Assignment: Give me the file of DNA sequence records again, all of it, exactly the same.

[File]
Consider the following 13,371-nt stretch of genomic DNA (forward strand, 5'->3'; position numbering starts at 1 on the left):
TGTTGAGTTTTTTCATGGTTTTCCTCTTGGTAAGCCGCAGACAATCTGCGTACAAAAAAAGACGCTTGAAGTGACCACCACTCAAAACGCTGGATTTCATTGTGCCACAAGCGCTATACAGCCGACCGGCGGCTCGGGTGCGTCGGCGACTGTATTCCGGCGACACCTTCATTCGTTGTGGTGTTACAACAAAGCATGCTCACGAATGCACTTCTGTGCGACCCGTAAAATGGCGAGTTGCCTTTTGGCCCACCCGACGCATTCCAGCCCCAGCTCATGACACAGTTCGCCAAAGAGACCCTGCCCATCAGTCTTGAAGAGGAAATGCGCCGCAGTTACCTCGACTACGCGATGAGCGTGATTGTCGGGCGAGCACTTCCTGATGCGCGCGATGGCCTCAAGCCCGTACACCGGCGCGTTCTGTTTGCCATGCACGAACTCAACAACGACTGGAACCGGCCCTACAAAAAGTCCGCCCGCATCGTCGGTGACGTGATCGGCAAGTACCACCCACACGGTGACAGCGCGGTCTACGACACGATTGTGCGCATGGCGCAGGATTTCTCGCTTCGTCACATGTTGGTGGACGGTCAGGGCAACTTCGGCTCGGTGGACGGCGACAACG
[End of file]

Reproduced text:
Consider the following 13,371-nt stretch of genomic DNA (forward strand, 5'->3'; position numbering starts at 1 on the left):
TGTTGAGTTTTTTCATGGTTTTCCTCTTGGTAAGCCGCAGACAATCTGCGTACAAAAAAAGACGCTTGAAGTGACCACCACTCAAAACGCTGGATTTCATTGTGCCACAAGCGCTATACAGCCGACCGGCGGCTCGGGTGCGTCGGCGACTGTATTCCGGCGACACCTTCATTCGTTGTGGTGTTACAACAAAGCATGCTCACGAATGCACTTCTGTGCGACCCGTAAAATGGCGAGTTGCCTTTTGGCCCACCCGACGCATTCCAGCCCCAGCTCATGACACAGTTCGCCAAAGAGACCCTGCCCATCAGTCTTGAAGAGGAAATGCGCCGCAGTTACCTCGACTACGCGATGAGCGTGATTGTCGGGCGAGCACTTCCTGATGCGCGCGATGGCCTCAAGCCCGTACACCGGCGCGTTCTGTTTGCCATGCACGAACTCAACAACGACTGGAACCGGCCCTACAAAAAGTCCGCCCGCATCGTCGGTGACGTGATCGGCAAGTACCACCCACACGGTGACAGCGCGGTCTACGACACGATTGTGCGCATGGCGCAGGATTTCTCGCTTCGTCACATGTTGGTGGACGGTCAGGGCAACTTCGGCTCGGTGGACGGCGACAACG